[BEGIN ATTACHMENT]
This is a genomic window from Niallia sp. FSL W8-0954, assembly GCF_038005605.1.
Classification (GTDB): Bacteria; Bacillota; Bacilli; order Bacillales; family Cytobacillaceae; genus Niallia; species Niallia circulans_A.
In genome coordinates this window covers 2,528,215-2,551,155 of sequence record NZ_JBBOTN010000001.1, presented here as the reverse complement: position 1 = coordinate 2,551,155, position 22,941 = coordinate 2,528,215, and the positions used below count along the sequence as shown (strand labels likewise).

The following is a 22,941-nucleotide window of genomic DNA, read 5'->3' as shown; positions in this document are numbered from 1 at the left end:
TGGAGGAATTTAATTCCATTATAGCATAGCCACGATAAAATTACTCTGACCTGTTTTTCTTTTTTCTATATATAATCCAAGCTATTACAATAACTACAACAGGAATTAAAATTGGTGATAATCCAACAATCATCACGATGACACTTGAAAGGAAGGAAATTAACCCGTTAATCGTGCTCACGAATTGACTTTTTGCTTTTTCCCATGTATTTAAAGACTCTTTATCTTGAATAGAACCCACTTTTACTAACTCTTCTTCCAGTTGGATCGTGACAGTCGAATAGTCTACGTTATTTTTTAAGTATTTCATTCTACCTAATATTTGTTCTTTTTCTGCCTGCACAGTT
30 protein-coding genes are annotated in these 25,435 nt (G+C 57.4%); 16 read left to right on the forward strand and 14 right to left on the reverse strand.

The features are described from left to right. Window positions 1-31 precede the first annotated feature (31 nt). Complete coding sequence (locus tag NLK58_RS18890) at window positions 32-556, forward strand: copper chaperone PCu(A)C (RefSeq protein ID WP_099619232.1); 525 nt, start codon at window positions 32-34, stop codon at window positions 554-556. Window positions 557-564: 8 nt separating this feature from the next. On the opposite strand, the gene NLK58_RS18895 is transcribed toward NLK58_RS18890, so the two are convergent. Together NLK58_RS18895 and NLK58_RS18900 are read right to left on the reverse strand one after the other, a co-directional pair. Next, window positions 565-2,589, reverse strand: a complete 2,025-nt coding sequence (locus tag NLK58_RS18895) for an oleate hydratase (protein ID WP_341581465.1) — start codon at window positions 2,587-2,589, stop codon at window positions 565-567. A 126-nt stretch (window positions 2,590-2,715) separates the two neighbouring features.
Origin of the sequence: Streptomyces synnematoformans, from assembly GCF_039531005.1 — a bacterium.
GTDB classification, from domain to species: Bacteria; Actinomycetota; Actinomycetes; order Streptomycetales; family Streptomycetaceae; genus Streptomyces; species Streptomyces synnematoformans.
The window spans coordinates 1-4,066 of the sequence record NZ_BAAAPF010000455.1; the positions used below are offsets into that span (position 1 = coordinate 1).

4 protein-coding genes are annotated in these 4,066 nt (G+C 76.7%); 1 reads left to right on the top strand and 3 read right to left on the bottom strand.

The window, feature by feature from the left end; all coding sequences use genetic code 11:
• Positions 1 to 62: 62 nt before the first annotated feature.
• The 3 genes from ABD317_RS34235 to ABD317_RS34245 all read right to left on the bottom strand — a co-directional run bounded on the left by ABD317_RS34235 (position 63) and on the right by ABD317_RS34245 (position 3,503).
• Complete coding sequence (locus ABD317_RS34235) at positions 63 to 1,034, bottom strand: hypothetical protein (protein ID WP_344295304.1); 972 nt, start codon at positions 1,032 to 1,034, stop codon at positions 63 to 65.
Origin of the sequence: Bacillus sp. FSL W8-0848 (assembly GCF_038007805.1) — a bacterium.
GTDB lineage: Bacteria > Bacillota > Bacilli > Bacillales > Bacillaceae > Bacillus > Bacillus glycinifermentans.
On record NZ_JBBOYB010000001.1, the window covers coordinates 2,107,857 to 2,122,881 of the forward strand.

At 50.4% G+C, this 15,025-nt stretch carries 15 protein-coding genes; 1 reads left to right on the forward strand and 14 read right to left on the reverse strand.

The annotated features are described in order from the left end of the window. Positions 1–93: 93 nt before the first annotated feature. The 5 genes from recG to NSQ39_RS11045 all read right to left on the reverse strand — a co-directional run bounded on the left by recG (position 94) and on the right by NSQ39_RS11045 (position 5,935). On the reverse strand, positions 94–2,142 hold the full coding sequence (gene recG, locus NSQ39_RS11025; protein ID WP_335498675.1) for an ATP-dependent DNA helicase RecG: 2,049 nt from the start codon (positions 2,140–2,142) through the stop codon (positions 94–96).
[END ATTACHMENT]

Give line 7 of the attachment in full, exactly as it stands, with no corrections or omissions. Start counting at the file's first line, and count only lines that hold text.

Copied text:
The features are described from left to right. Window positions 1-31 precede the first annotated feature (31 nt). Complete coding sequence (locus tag NLK58_RS18890) at window positions 32-556, forward strand: copper chaperone PCu(A)C (RefSeq protein ID WP_099619232.1); 525 nt, start codon at window positions 32-34, stop codon at window positions 554-556. Window positions 557-564: 8 nt separating this feature from the next. On the opposite strand, the gene NLK58_RS18895 is transcribed toward NLK58_RS18890, so the two are convergent. Together NLK58_RS18895 and NLK58_RS18900 are read right to left on the reverse strand one after the other, a co-directional pair. Next, window positions 565-2,589, reverse strand: a complete 2,025-nt coding sequence (locus tag NLK58_RS18895) for an oleate hydratase (protein ID WP_341581465.1) — start codon at window positions 2,587-2,589, stop codon at window positions 565-567. A 126-nt stretch (window positions 2,590-2,715) separates the two neighbouring features.